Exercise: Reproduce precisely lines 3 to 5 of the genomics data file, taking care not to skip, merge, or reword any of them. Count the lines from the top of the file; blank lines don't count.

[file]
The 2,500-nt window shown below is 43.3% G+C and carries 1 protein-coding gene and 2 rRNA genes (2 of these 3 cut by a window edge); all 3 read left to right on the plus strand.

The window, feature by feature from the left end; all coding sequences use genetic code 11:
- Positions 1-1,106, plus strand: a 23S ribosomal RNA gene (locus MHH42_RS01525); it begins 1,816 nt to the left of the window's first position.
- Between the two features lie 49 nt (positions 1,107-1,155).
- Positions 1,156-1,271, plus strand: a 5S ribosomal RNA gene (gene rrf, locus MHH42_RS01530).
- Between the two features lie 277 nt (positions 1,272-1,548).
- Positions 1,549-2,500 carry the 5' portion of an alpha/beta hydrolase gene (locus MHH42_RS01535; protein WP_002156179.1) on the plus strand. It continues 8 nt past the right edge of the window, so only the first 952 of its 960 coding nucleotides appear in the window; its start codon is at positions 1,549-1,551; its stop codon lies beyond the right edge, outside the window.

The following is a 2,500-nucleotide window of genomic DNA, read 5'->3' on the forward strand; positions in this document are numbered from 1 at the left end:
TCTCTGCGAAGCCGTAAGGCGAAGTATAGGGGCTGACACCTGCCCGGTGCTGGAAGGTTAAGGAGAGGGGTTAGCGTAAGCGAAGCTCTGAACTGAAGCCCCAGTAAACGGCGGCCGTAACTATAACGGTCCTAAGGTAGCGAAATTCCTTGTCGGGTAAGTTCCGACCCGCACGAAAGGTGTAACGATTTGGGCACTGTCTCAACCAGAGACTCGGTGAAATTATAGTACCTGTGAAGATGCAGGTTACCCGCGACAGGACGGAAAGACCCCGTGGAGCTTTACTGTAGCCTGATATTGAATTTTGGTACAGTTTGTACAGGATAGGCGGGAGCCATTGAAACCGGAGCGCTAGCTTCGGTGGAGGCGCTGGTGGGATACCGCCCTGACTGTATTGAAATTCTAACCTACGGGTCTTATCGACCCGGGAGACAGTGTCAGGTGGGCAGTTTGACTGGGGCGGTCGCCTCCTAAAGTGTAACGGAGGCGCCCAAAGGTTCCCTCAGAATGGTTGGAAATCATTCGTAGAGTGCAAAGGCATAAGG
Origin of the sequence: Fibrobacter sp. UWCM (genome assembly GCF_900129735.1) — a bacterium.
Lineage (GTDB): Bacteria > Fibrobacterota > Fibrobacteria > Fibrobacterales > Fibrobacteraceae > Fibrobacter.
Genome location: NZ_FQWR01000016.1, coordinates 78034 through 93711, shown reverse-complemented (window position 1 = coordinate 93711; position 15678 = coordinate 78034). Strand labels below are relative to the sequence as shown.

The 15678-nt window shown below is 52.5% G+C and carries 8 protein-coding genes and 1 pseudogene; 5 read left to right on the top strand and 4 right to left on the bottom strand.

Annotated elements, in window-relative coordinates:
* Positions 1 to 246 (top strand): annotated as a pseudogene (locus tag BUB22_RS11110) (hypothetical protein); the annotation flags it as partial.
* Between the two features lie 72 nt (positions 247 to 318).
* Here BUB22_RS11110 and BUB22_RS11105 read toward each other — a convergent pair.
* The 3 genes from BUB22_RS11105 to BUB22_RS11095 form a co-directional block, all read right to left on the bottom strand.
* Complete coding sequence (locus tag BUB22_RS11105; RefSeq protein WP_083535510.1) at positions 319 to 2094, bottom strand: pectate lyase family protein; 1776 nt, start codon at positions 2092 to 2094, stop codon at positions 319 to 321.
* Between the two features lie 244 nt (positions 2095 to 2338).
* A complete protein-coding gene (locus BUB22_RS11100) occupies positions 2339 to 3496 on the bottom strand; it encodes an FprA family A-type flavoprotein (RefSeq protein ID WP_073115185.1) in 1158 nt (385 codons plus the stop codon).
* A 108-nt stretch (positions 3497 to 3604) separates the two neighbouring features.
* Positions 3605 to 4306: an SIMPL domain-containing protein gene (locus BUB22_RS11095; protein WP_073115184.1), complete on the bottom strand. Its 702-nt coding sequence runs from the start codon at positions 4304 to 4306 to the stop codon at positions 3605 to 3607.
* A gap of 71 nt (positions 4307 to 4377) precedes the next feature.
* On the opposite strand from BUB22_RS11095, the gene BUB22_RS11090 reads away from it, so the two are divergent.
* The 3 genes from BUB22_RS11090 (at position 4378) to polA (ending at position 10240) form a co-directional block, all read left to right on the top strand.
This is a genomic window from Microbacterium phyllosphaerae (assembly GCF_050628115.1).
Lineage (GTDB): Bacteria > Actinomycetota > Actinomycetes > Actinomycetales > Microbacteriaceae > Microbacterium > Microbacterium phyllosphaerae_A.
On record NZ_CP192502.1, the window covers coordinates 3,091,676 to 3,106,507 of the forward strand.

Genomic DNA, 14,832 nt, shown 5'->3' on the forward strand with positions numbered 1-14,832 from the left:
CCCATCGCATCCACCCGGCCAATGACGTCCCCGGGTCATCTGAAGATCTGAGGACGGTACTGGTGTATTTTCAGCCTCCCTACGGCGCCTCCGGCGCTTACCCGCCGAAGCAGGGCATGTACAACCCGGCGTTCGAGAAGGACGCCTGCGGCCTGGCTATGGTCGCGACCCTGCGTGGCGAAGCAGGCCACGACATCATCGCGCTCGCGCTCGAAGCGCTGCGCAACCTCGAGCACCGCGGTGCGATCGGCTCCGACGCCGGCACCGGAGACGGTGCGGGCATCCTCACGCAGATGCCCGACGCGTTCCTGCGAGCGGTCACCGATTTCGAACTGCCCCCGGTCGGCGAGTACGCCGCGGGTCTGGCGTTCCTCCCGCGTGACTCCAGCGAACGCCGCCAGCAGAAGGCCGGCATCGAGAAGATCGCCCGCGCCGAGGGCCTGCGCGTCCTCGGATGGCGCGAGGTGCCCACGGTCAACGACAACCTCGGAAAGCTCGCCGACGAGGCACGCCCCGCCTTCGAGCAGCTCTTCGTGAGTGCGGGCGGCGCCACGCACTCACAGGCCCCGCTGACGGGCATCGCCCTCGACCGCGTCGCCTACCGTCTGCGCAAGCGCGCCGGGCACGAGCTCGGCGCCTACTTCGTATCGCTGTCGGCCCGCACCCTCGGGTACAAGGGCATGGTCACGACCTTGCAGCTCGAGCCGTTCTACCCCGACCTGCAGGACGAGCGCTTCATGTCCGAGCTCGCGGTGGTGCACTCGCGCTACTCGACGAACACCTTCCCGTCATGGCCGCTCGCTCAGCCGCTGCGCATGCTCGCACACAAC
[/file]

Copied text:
- Positions 1-1,106, plus strand: a 23S ribosomal RNA gene (locus MHH42_RS01525); it begins 1,816 nt to the left of the window's first position.
- Between the two features lie 49 nt (positions 1,107-1,155).
- Positions 1,156-1,271, plus strand: a 5S ribosomal RNA gene (gene rrf, locus MHH42_RS01530).